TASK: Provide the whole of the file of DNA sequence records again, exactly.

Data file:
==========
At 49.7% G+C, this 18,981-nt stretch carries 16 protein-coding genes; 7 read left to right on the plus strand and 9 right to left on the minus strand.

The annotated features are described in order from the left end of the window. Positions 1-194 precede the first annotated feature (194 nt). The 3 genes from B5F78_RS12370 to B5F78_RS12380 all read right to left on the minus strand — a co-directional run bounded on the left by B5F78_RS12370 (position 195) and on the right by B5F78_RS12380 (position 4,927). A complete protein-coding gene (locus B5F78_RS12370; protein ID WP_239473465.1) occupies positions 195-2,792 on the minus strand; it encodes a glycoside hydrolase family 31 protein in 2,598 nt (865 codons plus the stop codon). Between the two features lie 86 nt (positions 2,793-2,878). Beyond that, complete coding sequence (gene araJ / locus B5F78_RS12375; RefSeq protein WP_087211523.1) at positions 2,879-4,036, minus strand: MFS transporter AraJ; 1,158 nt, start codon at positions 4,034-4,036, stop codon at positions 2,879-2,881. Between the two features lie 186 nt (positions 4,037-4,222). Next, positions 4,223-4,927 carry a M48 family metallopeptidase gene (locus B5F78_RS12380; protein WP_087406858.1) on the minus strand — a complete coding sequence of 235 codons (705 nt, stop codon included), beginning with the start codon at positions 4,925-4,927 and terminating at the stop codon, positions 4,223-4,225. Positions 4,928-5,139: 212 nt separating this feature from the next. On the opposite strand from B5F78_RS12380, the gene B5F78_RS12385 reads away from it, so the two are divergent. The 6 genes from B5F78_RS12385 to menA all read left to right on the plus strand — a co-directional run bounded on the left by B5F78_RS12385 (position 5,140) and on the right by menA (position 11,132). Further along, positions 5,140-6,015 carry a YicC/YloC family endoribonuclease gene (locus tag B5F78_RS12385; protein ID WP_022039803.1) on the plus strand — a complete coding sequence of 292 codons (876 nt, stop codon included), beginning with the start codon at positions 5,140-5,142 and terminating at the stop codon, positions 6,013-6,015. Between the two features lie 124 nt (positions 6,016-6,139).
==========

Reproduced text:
At 49.7% G+C, this 18,981-nt stretch carries 16 protein-coding genes; 7 read left to right on the plus strand and 9 right to left on the minus strand.

The annotated features are described in order from the left end of the window. Positions 1-194 precede the first annotated feature (194 nt). The 3 genes from B5F78_RS12370 to B5F78_RS12380 all read right to left on the minus strand — a co-directional run bounded on the left by B5F78_RS12370 (position 195) and on the right by B5F78_RS12380 (position 4,927). A complete protein-coding gene (locus B5F78_RS12370; protein ID WP_239473465.1) occupies positions 195-2,792 on the minus strand; it encodes a glycoside hydrolase family 31 protein in 2,598 nt (865 codons plus the stop codon). Between the two features lie 86 nt (positions 2,793-2,878). Beyond that, complete coding sequence (gene araJ / locus B5F78_RS12375; RefSeq protein WP_087211523.1) at positions 2,879-4,036, minus strand: MFS transporter AraJ; 1,158 nt, start codon at positions 4,034-4,036, stop codon at positions 2,879-2,881. Between the two features lie 186 nt (positions 4,037-4,222). Next, positions 4,223-4,927 carry a M48 family metallopeptidase gene (locus B5F78_RS12380; protein WP_087406858.1) on the minus strand — a complete coding sequence of 235 codons (705 nt, stop codon included), beginning with the start codon at positions 4,925-4,927 and terminating at the stop codon, positions 4,223-4,225. Positions 4,928-5,139: 212 nt separating this feature from the next. On the opposite strand from B5F78_RS12380, the gene B5F78_RS12385 reads away from it, so the two are divergent. The 6 genes from B5F78_RS12385 to menA all read left to right on the plus strand — a co-directional run bounded on the left by B5F78_RS12385 (position 5,140) and on the right by menA (position 11,132). Further along, positions 5,140-6,015 carry a YicC/YloC family endoribonuclease gene (locus tag B5F78_RS12385; protein ID WP_022039803.1) on the plus strand — a complete coding sequence of 292 codons (876 nt, stop codon included), beginning with the start codon at positions 5,140-5,142 and terminating at the stop codon, positions 6,013-6,015. Between the two features lie 124 nt (positions 6,016-6,139).